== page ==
DC is in a funny middle ground, geographically speaking. Is it the northern edge of the south, or the southern edge of the north? Having spent good chunks of my life in much warmer climes, DC is about as far north as I'm willing to live. I'm just not a big fan of cold weather. (If DC is as far south as you're willing to live, this post might not be for you.)

I am a big fan of being outdoors, so I try not to let the cold keep me inside all winter. Every year as the thermometer takes a nose-dive I have to remind myself of all the coping strategies I've come up with:

>> Do you have tricks for staying warm outside? Leave a comment below.

Sugar Plum Snowflake
Photo credit: CaptPiper
Stay dry. Moisture is a killer in cold temperatures. This is the number one rule, underlying several of the others on this list.

Removable layers on top. If I'm going to be moving around, I know I'll stay drier (and therefore possibly even warmer) if I can easily take off a layer once I warm up.

Long johns on the bottom. My discovery of long underwear after leaving Florida for college changed my experience of winter from agony to a reluctant truce. I've got three different weights (silk, polypro, and fleece) so I can aim for just the right level of insulation. For me, this is a below-the-waist solution: most long john tops actually make me too hot.

Learn to live with hat-head. Every day I cringe on my way to the metro when I see people walking around without a hat in this weather. How do they do it? Mom was only partially right: it turns out your head is no more efficient than any other exposed part of your body at losing heat. But if it's the only part of your body that's uncovered, you'll lose a lot of heat that way. And your head is more sensitive to cold than other body parts. I'd rather go with a hat and lighter clothing than the other way around.

Matt in the snowy forest
Photo credit: The Natural Capital
Mittens are warmer than gloves. Somehow, pooling the body heat from all four digits makes a huge difference. This is another item I have to take off once I get moving. But it's so nice on a cold winter day to have warm hands!

Europeans know how to tie a scarf. You do wear a scarf, don't you? I just learned this trick last year: fold your scarf in half, put the folded scarf around your neck, then tuck the loose ends through the fold. This is much warmer than just wrapping: it seems to stay a lot snugger on my neck.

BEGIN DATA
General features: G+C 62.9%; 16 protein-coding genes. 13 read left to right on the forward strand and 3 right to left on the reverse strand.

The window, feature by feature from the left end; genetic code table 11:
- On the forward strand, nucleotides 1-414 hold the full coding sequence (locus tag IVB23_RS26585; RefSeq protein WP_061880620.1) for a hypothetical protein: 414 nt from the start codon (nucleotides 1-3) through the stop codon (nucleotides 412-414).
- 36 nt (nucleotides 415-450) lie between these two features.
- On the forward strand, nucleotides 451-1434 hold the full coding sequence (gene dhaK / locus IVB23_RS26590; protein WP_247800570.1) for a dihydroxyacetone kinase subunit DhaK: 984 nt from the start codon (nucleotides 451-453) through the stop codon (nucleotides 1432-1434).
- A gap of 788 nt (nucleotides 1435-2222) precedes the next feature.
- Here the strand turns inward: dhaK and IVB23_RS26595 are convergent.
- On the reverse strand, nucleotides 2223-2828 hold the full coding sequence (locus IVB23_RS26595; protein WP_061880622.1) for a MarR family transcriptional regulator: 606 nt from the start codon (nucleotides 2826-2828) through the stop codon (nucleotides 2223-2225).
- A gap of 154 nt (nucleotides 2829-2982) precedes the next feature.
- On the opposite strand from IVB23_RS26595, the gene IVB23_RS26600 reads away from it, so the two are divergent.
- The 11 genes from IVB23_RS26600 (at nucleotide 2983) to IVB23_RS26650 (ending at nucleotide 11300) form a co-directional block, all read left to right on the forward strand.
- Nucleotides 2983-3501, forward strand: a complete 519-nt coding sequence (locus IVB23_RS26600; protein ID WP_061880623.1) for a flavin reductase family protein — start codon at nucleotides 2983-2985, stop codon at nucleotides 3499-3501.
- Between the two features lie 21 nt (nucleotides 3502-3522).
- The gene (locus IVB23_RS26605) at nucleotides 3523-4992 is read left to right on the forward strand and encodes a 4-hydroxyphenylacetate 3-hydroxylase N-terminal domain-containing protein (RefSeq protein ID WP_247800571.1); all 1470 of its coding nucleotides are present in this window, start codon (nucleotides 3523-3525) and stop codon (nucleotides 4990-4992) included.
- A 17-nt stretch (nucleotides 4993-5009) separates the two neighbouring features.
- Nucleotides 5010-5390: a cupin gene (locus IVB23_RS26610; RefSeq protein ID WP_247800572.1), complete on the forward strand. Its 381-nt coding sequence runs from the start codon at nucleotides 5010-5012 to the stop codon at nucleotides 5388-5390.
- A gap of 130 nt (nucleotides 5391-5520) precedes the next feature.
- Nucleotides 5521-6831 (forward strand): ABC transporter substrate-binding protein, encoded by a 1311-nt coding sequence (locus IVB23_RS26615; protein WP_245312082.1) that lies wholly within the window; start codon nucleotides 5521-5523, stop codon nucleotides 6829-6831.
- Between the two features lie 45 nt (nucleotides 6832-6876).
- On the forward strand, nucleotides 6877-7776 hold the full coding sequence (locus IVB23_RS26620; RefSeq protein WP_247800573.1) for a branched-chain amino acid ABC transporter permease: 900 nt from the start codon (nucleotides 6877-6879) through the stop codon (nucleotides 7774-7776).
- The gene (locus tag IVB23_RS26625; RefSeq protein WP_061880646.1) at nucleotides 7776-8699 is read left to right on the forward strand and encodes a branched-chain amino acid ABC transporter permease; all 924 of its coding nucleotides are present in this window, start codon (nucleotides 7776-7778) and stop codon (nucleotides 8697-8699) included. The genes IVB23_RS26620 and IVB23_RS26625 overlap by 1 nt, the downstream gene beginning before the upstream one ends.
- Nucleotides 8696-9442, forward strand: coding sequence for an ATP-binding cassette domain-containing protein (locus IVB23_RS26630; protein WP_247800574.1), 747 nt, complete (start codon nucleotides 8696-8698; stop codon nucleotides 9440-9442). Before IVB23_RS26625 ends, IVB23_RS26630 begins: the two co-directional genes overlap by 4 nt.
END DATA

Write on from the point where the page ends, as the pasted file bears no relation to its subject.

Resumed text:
Keep moving. Inside your layers, you'll generate a good amount of heat if you keep moving. But there's a corrollary that goes back to rule #1: don't get all sweaty.

Adjust your attitude. I'll admit it: this is the hardest one for me. But if I go outside expecting to be miserable, there's a much better chance that I'll be miserable. There's always something beautiful in nature to be discovered, even on the coldest day. But you have to go outside to find it!

How do you stay warm in winter? Leave us a comment below.

Soaring
Photo credit: gfpeck

Sunday, December 12, 2010

Calendar: Meteors, Lunar Eclipse, Solstice (Dec. 13-21)

There are three astronomical events over the week or so that are well worth paying attention to.

1. The Geminid meteor shower peaks Monday night, December 13. The very best time to watch is actually 2 AM or later (set an early alarm clock?) but there should be sporadic shooting stars throughout the night. Bundle up and take your sleeping bag to the darkest patch of sky you can find. If you want company, there will be a campfire for meteor watchers on Monday night at Maydale Park in Colesville, MD at 7 PM. (Organized through Brookside Nature Center)

During Lunar Eclipse
Lunar eclipse by Not Quite a Photographr
2. On the night of Monday, December 20, there will be a total lunar eclipse, with the moon moving into the earth's shadow. The next one won't be until 2014. The eclipse will start about half an hour after midnight and last for about 70 minutes. You can watch from home, but if you want company, folks will be watching from the Montgomery College Planetarium with a telescope (or inside online if the weather is bad).

3. The winter solstice will occur at 6:38 PM on Tuesday, December 21. This forms the theme of a Montgomery College Planetarium show that night: it will explore the astronomical events associated with the first day of winter. The planetarium director adds, "If any one asks about the Star of Bethlehem I will answer the question."

There are lots more activities and hikes on our calendar. We'll see you out there!